Article: 6 Incredibly Powerful Ways to Think More Creatively


This is why marketing should be the conscience of an organization.

Umair Haque observes that when the ad industry was threatened by AI and automated buying, it had three choices: 1. ignore the reality, 2. fire the people that make great advertising worthy and invest in AI and automation instead, or 3. stretch, invest and grow. In the third scenario the industry could have reached to communicate and connect more effectively, not just more efficiently. But the industry chose 1 and 2, the easy ways out. So now it’s dying.

Haque says that this is a shame, because marketing can and should be the conscience of an organization. “It should be the part of an organization that says, “hold on. That’s a really bad idea. You might make some money in the short term, but you’ll sacrifice your reputation, your name, your sanctity, your values, your principles. And the moment those go, then you lose the worthiest thing you really have in this world of broken, disintegrating bonds: trust.”
Article: How Advertising’s Killing Itself



Brittany Howard and Alabama Shakes sing and play into one very old mic.

I’ve mentioned before how cool it is to have adult kids who have great taste in music. This week it was daughter Mia who steered me right. Her emails are short and direct.  “have you read about this?” She linked to a wikipedia post about a bunch of audio freaks who had gathered spare parts from all over the world and, over a 10 year period, rebuilt a working version of the first ever electrical sound recording system, a system last made in 1925. Then, to demonstrate what first generation audio recording sounds like, they hired Nas, Alabama Shakes, Elton John, Willie Nelson, Merle Haggard, Jack White, Taj Mahal, Ana Gabriel, Pokey LaFarge, Beck, Ashley Monroe, Steve Martin and … to record on the device for the first time in 80 years. They got Jack White, T-Bone Burnett and Robert Redford to produce the sessions. Then they made a film of the performances, American Epic.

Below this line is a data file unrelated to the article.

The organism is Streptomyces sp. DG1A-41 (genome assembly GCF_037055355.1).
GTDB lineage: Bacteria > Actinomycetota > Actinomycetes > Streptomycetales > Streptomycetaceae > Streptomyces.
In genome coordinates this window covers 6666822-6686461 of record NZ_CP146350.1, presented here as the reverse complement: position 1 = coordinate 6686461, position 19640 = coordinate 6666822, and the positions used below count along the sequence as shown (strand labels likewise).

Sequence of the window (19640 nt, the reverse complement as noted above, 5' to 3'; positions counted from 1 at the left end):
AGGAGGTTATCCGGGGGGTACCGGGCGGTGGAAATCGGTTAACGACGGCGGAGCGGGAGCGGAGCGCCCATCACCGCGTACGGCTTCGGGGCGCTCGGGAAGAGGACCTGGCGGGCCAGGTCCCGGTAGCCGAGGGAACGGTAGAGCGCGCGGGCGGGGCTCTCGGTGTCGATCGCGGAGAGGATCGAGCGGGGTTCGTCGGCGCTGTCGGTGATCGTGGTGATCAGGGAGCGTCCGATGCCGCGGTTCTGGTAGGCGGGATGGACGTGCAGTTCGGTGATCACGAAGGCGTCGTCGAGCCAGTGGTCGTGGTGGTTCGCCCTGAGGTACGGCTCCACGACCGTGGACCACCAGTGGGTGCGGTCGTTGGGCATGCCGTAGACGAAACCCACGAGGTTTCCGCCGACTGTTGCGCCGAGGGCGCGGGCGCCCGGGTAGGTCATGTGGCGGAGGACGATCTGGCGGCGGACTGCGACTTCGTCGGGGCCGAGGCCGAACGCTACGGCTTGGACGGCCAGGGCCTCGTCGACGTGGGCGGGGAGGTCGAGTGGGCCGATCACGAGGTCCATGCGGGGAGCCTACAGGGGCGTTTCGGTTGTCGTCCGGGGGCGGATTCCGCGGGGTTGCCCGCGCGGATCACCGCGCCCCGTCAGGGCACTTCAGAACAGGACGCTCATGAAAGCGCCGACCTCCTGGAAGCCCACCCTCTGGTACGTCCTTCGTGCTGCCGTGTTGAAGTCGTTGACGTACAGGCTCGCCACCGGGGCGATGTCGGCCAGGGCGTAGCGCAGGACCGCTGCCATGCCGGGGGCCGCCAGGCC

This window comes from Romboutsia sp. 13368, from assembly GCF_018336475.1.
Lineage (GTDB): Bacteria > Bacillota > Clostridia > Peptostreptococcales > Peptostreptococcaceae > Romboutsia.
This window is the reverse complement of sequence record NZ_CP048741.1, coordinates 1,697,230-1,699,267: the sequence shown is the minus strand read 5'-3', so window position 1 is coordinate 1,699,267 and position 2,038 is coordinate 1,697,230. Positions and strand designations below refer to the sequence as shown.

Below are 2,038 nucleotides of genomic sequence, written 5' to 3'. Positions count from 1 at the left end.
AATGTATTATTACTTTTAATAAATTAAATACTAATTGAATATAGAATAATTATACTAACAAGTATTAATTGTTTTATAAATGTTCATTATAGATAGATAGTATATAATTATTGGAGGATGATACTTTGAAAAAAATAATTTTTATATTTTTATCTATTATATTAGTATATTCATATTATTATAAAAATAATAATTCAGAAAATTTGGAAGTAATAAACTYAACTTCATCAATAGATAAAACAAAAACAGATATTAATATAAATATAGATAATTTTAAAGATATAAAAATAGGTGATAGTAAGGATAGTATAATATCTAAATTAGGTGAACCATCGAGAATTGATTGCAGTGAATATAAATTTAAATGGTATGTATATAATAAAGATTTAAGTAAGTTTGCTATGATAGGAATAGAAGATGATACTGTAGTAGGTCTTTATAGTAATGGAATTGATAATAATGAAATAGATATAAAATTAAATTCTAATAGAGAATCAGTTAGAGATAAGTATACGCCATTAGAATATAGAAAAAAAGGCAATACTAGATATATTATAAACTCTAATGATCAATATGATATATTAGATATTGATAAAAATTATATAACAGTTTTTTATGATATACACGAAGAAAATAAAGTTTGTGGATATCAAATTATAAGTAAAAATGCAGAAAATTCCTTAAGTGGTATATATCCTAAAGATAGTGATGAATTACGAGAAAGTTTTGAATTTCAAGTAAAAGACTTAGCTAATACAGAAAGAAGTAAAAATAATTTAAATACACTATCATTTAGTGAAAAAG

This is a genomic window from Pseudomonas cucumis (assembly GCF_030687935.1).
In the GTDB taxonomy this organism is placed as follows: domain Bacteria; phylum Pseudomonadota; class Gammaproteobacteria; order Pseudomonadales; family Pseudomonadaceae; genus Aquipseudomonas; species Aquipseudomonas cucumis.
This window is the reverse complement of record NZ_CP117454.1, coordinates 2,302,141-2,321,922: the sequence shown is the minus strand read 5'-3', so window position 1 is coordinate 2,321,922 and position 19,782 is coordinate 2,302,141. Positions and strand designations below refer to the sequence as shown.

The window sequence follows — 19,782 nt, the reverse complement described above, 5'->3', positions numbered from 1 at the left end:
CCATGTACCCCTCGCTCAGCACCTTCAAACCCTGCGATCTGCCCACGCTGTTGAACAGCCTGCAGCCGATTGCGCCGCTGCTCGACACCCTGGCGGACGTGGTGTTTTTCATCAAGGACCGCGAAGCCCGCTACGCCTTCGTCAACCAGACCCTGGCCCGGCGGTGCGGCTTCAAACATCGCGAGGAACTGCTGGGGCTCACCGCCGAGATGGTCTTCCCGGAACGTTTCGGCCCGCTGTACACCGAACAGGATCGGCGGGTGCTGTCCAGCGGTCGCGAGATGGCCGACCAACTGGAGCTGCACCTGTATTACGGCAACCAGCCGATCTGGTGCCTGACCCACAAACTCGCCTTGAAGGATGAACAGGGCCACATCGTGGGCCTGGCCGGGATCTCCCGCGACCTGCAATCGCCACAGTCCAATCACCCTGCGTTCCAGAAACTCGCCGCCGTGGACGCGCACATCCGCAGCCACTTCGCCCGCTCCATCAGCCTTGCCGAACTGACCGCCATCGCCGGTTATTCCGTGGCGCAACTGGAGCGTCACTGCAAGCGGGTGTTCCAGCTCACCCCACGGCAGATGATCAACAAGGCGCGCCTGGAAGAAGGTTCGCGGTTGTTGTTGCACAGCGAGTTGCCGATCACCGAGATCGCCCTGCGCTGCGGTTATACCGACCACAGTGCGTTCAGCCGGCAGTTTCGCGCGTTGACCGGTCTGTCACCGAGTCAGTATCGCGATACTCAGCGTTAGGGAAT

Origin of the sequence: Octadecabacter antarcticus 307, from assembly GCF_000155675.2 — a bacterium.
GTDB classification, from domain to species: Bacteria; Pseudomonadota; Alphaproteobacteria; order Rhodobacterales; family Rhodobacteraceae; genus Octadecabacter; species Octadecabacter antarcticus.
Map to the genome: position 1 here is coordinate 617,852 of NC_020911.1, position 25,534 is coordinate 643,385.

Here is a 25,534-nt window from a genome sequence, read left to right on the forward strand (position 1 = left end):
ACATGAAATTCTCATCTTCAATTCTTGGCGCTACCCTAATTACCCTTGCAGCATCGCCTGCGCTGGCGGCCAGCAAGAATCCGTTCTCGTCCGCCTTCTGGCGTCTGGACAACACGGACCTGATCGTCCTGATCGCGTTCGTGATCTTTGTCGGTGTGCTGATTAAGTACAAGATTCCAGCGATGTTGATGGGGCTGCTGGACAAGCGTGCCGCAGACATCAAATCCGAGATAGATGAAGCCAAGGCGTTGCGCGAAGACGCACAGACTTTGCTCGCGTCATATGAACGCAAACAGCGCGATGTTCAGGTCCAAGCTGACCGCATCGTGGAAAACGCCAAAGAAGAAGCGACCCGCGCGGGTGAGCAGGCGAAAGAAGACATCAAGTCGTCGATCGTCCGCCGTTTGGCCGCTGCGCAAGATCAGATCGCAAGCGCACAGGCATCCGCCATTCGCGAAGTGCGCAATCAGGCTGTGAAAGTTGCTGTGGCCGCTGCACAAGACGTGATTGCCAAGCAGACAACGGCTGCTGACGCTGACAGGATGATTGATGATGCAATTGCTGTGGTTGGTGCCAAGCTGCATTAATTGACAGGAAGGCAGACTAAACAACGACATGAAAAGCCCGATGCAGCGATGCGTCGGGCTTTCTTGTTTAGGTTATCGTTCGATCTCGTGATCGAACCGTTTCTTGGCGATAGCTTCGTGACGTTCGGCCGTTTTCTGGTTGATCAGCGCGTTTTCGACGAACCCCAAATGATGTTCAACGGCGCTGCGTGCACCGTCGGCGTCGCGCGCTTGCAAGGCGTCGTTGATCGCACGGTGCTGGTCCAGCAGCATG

watch this:
Alabama Shakes record a cover of Killer Diller.

“and this:
Jack White and Elton John play a new blues song called “Two Fingers of Whiskey.”

Pitchfork: “John is asked to improvise a new song from lyrics that his longtime collaborator Bernie Taupin handed him. John leads on piano, White accompanies on guitar, and their performance is recorded straight to wax.”

“this one’s pretty good, too:”
Charlie Musselwhite and Nas cover the Memphis Jug Band’s On the Road Again.

“Rappin’ is a natural, poetic thing. It’s always been here. As long there was English, and black people, you know what I’m sayin?, there was rap.” – Nas


Then, I added this to her shortlist. Thanks, Mia.
Beck and choir perform Fourteen Rivers, Fourteen Floods

Images of the week

The smaller of the two images of the week is titled Nathan, Kyle, & Duarte, Dartmouth, Massachusetts, March 18, 2012. The larger is titled Huntington Beach, James River, Newport News, Virginia, July 23, 2012. Both are by Keith Yawling, from the series For the Revolution, a project he shot entirely in the original thirteen colonies of what is now the U.S. “The history of our democracy has been a contest between different individuals striving to define their freedom. My photographs look to illustrate the ways that Americans currently define their individual notions of freedom and the impact their decisions have on the contemporary landscape.”
Article: Keith Yawling

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If you’re new to Clarity First, it’s the weekly newsletter by Mitch Anthony, and Clarity, the consultancy that helps mission-driven companies use their brand – their purpose, values, and stories – as powerful tools for transformation. Learn more.